August 15, 2017
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Lifestyle changes benefit black adults with lower diabetes risk

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Black adults at the lower end of the diabetes risk spectrum may derive greater long-term benefits when modifying several risk factors compared with those deemed to be at higher risk for the disease, according to an analysis of the Jackson Heart Study.

“Evidence on the role of modifiable risk factors among [African-Americans] is lacking,” Joshua J. Joseph, MD, assistant professor of medicine in the division of endocrinology, diabetes and metabolism at Ohio State University Wexner Medical Center, and colleagues wrote. “A key limitation of prior investigations was the inclusion of BMI in combined modifiable lifestyle risk factor metrics, which is counterintuitive as: (1) obesity may be a transient state in the pathway to diabetes and (2) the relationship between adiposity and diabetes may vary by race/ethnicity, as evidenced by stronger relationships between BMI and diabetes among [non-Hispanic whites] vs. [African-Americans].”

Joseph and colleagues analyzed data from 3,252 black adults without diabetes at baseline participating in the Jackson Heart Study, a prospective study of the development of progression of cardiovascular disease in black adults from the tri-county area of metropolitan Jackson, Mississippi. Participants completed baseline questionnaires between 2000 and 2004 on modifiable lifestyle risk factors, including physical activity, time spent watching television, dietary intake via a 158-item food frequency questionnaire, smoking status, alcohol use and sleep-disordered breathing burden. Researchers created a modifiable lifestyle risk factor score, stratifying participants by three categories: poor (0–3 points); average (4–7 points); and optimal (8–11 points). Researchers also measured fasting glucose and insulin, HbA1c, total adiponectin and estimated insulin resistance using homeostatic model assessment for insulin resistance. Incidence rate ratios (IRR) for diabetes were estimated using Poisson regression models adjusted for age, sex, education, occupation, systolic blood pressure and BMI.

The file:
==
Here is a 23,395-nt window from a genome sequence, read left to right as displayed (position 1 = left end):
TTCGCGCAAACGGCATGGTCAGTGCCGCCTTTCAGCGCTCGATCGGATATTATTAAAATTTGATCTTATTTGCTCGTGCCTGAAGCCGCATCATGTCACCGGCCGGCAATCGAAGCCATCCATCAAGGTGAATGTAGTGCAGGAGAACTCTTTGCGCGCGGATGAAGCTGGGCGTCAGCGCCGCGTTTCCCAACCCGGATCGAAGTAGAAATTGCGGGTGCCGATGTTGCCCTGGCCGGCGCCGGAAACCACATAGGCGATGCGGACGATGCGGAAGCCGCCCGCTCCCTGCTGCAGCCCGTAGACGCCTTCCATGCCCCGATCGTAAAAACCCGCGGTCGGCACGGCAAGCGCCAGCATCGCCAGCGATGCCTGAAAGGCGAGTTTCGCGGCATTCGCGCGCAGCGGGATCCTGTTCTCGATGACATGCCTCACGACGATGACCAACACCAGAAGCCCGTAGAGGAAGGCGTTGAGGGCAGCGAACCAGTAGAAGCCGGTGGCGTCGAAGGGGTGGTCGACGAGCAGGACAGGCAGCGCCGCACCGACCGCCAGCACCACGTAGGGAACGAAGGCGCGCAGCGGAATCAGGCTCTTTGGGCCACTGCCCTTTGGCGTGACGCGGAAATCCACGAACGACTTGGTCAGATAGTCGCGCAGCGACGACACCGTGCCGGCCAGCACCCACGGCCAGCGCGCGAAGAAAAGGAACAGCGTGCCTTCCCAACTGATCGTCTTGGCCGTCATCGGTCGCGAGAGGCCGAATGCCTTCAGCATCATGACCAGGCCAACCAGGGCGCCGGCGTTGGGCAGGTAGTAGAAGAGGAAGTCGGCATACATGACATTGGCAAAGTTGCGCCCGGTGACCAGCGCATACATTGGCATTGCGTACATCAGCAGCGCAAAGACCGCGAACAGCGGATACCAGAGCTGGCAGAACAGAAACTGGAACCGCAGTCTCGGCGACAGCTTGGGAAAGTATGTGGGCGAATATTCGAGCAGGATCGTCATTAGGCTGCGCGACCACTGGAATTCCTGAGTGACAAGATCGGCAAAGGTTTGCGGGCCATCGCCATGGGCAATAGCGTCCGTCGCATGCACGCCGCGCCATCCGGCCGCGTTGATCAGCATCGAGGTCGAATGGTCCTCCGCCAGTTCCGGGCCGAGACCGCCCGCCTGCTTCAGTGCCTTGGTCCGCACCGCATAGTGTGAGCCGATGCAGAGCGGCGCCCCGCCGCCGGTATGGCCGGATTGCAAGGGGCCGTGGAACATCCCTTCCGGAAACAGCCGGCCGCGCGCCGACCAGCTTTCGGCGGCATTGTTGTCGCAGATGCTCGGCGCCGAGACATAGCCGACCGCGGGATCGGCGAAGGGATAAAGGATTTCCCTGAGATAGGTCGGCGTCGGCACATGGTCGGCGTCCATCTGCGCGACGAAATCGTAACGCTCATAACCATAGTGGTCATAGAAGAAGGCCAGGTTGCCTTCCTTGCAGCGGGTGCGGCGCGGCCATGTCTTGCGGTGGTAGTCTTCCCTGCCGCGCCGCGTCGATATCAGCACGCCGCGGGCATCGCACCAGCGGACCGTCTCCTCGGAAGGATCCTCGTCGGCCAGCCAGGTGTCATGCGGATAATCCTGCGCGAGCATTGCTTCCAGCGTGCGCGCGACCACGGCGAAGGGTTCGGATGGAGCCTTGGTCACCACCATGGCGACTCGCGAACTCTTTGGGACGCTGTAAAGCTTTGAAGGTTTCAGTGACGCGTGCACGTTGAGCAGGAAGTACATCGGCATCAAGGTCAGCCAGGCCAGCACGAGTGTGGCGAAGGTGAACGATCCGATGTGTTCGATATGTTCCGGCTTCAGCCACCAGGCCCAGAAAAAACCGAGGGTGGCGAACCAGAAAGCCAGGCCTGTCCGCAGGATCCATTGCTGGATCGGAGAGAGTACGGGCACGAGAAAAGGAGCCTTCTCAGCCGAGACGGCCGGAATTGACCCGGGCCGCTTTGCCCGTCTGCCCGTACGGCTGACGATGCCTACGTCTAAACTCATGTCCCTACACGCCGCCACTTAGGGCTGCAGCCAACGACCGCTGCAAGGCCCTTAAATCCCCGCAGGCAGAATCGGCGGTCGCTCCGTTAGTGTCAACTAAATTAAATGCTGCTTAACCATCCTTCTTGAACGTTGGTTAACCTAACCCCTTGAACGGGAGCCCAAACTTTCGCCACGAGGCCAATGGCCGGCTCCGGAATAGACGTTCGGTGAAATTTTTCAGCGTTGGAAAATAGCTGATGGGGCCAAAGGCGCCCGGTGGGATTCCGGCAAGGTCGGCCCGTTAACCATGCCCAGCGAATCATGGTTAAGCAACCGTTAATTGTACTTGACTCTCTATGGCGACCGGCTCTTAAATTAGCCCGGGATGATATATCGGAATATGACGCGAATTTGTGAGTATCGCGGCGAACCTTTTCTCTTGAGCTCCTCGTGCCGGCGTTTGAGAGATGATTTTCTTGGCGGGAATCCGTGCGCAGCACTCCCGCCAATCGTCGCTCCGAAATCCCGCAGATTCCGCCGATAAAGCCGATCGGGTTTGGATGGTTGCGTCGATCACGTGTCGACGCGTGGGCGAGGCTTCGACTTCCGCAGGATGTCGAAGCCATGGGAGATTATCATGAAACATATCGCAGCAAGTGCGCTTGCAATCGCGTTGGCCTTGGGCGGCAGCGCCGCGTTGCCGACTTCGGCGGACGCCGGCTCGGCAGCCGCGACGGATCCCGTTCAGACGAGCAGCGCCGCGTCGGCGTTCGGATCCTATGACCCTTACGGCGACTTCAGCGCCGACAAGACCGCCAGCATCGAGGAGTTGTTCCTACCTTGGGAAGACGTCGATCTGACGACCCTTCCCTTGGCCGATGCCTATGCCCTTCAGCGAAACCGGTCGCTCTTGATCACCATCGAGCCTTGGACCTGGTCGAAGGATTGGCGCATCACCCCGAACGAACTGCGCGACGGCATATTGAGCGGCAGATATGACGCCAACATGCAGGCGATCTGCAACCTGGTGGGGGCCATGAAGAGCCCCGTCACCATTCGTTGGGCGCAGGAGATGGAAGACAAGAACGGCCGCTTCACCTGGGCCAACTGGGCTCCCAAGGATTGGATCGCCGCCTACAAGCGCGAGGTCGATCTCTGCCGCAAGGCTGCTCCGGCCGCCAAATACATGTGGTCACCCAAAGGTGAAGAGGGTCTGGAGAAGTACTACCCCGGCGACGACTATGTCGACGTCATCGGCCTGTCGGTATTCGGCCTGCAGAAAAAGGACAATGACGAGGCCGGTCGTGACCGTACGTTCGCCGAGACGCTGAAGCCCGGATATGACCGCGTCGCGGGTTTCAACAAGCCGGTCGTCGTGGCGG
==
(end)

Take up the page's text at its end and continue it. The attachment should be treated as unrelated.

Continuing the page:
After a median follow-up of 7.6 years, 560 participants developed type 2 diabetes, for an incidence rate of 22.9 per 1,000 person-years (mean age, 53 years; 64% women). The incident diabetes rates per 1,000 person-years among participants in poor, average or optimal modifiable risk categories were 28.7, 22.9 and 16.9, respectively.

After adjusting for covariates including BMI, researchers found that the association between individual risk factors and incident diabetes trended in the expected direction, but was not significant. However, for the combined modifiable risk factor score, those in the average score group were 21% less likely to develop diabetes vs. those in the poor score group; those in the optimal score group were 31% less likely to develop diabetes vs. those with poor lifestyle scores.

“A modifiable risk factor category increase (poor to average or average to optimal) was associated with an 18% lower risk of incident diabetes (P = .03),” the researchers wrote. “Similar results were seen with adjustment for waist circumference instead of BMI.”

Researchers also found that baseline obesity status played a role in the effect of lifestyle changes on diabetes risk. Among participants with a BMI of 30 kg/m² or less, those with average or optimal risk scores saw a 40% and 47% reduced risk for diabetes, respectively, compared with those in the poor lifestyle score group. Among those in the average or optimal score groups with a BMI of at least 30 kg/m², IRR was markedly higher at 0.9 (95% CI, 0.67-1.21) and 0.83 (95% CI, 0.51-1.34), respectively.

“A key finding is that the associations varied by BMI, waist circumference and baseline glycemic status, with the greater magnitude of associations observed among participants with BMI < 30, normal waist circumference and normoglycemia at baseline,” the researchers wrote. “A combination of clinical practice guidelines that emphasize a healthy lifestyle in metabolically normal [African-Americans] and public health policies that focus on primordial prevention by directing resources to increase physical activity and healthy diet while reducing sedentary activities and smoking are likely necessary to reduce the burden of diabetes in [African-American] communities.” – by Regina Schaffer

Disclosures: The authors report no relevant financial disclosures.